Gravis PC GamePad

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The Gravis PC GamePad is a game port game controller produced by Advanced Gravis Computer Technology. It was the first gamepad for the IBM PC compatible in a market then dominated by joysticks.[citation needed] Included with the gamepad was a shareware Commander Keen game, episode 1, Marooned on Mars, which was later replaced with the shareware episode 4, Secret of the Oracle which supported all 4 buttons. The gamepad is no longer manufactured, as the Gravis company has ceased to exist.

The gamepad's design is similar to that of the stock SNES controller (more so the Japanese and European version with colored buttons), although it lacks the Start, Select and shoulder buttons, and the shape of the controller's chassis differs slightly, with an inverted curve on the left side. As originally found in some versions of the Sega Master System controller, the center of the Gravis GamePad's d-pad allows a small joystick to be inserted. The resulting lever action provides increased directional sensitivity, desirable in fighting games for example.

Both at the top and bottom of the gamepad are switches. One of them removes the normal functionality from 2 of the buttons, and turns them into autofire variants of the first 2. This gave all four buttons functionality even in PC games that only supported two buttons on joysticks or for scenarios when two gamepads are connected with a Y-splitter. The other allows for left-handed operation by turning the workings of the D-pad and buttons upside down. Both switches can be used at the same time.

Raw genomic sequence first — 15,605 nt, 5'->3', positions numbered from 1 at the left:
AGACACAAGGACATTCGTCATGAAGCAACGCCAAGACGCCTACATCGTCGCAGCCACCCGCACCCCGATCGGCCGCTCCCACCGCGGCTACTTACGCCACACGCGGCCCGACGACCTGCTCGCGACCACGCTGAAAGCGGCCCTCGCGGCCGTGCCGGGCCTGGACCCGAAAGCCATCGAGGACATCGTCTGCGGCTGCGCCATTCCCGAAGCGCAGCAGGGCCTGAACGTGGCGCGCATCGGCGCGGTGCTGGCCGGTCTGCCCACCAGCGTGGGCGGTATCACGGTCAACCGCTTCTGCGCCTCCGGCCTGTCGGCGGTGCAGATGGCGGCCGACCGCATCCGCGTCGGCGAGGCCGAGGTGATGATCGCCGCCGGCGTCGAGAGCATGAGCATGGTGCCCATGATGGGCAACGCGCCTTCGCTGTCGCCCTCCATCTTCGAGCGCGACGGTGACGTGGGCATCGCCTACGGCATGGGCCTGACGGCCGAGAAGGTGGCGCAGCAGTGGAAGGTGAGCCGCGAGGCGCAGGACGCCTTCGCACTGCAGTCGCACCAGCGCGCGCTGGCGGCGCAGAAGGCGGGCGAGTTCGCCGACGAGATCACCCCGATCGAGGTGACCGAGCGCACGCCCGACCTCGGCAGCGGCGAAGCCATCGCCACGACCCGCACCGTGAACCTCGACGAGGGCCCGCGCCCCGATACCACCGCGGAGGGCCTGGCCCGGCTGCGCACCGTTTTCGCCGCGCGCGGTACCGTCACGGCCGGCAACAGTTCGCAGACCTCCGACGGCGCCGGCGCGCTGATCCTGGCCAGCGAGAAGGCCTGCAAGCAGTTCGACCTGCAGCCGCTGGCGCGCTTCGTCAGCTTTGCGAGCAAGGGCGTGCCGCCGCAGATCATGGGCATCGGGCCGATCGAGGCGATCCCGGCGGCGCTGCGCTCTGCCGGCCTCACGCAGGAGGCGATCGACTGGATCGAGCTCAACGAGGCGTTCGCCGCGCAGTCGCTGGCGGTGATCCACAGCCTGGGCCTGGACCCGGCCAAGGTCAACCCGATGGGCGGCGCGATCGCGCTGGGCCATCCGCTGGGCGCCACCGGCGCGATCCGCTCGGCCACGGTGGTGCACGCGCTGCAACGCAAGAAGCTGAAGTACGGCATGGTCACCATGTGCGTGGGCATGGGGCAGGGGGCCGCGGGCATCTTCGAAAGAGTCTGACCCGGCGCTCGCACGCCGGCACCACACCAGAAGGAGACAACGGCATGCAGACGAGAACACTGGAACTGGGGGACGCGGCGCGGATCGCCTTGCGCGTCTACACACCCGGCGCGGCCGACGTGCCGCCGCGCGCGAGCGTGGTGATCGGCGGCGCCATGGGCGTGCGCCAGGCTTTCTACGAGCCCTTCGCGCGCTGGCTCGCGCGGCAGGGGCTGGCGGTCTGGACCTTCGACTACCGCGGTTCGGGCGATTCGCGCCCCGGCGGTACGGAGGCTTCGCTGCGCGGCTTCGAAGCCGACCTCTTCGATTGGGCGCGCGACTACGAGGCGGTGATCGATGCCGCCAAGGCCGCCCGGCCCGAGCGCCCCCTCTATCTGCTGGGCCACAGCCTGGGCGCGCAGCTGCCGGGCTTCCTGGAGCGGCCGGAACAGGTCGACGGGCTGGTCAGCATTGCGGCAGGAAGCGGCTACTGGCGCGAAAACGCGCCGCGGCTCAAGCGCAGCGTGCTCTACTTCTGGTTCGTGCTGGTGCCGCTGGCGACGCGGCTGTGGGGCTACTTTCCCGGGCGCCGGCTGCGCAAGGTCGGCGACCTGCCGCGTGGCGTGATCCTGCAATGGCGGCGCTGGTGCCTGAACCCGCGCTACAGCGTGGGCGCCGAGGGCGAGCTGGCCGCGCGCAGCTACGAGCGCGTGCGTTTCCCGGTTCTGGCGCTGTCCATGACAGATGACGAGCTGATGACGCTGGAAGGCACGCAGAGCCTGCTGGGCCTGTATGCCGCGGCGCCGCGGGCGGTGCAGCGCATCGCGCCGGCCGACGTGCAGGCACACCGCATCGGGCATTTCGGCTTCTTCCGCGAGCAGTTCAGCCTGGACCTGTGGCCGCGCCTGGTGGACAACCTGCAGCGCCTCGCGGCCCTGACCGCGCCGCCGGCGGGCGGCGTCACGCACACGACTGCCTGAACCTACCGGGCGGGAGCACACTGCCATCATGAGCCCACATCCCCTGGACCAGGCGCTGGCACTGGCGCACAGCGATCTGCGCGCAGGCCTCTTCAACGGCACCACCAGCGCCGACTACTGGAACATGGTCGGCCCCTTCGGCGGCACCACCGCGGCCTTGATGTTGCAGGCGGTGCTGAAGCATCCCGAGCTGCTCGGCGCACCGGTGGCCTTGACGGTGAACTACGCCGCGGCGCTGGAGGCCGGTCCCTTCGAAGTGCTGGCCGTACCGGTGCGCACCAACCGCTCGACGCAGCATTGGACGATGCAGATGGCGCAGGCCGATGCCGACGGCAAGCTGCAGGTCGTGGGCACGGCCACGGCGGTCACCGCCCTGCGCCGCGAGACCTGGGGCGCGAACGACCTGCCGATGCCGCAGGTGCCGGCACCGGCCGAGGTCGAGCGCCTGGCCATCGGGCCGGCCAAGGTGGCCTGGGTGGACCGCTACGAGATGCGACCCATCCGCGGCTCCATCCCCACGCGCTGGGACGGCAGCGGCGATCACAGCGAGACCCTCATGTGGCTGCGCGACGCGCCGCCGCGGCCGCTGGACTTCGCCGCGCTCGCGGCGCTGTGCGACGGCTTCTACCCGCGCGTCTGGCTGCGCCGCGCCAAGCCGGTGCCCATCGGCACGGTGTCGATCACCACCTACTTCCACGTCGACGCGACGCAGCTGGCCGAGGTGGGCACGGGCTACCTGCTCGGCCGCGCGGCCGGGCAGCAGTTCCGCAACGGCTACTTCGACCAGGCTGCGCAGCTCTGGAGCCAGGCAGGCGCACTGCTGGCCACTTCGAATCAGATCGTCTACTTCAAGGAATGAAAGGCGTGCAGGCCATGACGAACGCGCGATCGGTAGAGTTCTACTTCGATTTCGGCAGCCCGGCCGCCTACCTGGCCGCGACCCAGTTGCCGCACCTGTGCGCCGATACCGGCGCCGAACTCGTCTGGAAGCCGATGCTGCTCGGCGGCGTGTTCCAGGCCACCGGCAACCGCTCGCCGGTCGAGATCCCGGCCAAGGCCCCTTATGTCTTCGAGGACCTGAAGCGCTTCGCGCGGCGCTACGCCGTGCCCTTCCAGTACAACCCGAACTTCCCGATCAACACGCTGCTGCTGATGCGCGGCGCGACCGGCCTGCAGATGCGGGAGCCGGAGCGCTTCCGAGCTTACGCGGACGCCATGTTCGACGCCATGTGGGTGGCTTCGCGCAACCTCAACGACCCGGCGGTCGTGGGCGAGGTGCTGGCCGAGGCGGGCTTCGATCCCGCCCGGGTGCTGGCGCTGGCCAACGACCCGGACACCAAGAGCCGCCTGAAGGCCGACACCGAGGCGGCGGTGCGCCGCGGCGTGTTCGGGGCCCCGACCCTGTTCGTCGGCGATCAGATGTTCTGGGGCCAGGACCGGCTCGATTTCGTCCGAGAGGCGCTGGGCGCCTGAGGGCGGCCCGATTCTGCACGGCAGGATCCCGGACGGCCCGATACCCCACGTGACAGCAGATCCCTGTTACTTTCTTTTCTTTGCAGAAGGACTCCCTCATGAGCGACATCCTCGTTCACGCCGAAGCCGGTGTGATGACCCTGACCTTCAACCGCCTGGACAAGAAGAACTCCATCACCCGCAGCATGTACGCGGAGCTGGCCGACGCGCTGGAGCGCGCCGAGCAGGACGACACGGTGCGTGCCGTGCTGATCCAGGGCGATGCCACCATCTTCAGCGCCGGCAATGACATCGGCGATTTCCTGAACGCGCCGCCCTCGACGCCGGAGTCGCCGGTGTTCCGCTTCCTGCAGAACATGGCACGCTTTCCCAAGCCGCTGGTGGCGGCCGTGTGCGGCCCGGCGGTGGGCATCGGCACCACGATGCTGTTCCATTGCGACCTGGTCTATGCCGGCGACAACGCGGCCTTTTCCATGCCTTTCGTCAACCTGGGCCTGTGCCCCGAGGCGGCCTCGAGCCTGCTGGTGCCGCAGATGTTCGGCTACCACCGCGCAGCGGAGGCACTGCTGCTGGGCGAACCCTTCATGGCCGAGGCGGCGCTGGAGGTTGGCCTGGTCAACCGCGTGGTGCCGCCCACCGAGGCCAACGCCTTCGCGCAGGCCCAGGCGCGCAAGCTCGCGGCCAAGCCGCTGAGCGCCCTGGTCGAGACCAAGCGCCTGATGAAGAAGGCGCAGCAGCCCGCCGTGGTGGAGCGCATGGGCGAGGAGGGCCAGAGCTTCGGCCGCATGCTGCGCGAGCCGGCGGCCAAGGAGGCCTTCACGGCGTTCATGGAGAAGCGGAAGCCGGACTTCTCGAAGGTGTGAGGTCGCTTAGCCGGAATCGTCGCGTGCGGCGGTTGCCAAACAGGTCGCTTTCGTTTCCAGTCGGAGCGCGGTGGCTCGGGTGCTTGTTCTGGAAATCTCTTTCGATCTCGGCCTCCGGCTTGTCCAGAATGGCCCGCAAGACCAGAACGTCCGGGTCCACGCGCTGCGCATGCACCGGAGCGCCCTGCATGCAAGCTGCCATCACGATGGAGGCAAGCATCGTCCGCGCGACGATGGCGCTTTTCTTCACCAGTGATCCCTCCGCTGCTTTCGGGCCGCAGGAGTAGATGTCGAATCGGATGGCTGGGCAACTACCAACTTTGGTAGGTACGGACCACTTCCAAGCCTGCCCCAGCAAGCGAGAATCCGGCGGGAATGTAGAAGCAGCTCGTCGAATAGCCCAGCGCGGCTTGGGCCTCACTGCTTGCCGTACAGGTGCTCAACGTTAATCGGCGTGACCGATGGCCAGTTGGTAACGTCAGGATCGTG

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Variations

Later, two variations were made, called the GamePad Pro, and GamePad Pro USB, which resemble a pre-Dual-Shock PlayStation controller. The GamePad Pro employed advanced signaling techniques to allow for both the use of ten buttons and the simultaneous use of two controllers connected by the controller's built-in piggyback plug, but games couldn't detect the gamepad unless they were coded with the device in mind (DOS) or a specific driver was installed (Windows). The latter uses the USB port and the USB Human Interface Device class standards, is not intended for DOS use, and is the only original GamePad series still sold by Gravis. After that Gravis launched other series of more advanced gamepads for the Mac, the Amiga, and Atari ST as well.

The CD-i interactive multimedia CD player features a wired controller that is basically the original Gravis PC GamePad in a monochrome, grey color scheme. The Gravis logo is replaced with the Philips logo. There are only two button functions, and the switch at the bottom controls the cursor speed in menus.[1]

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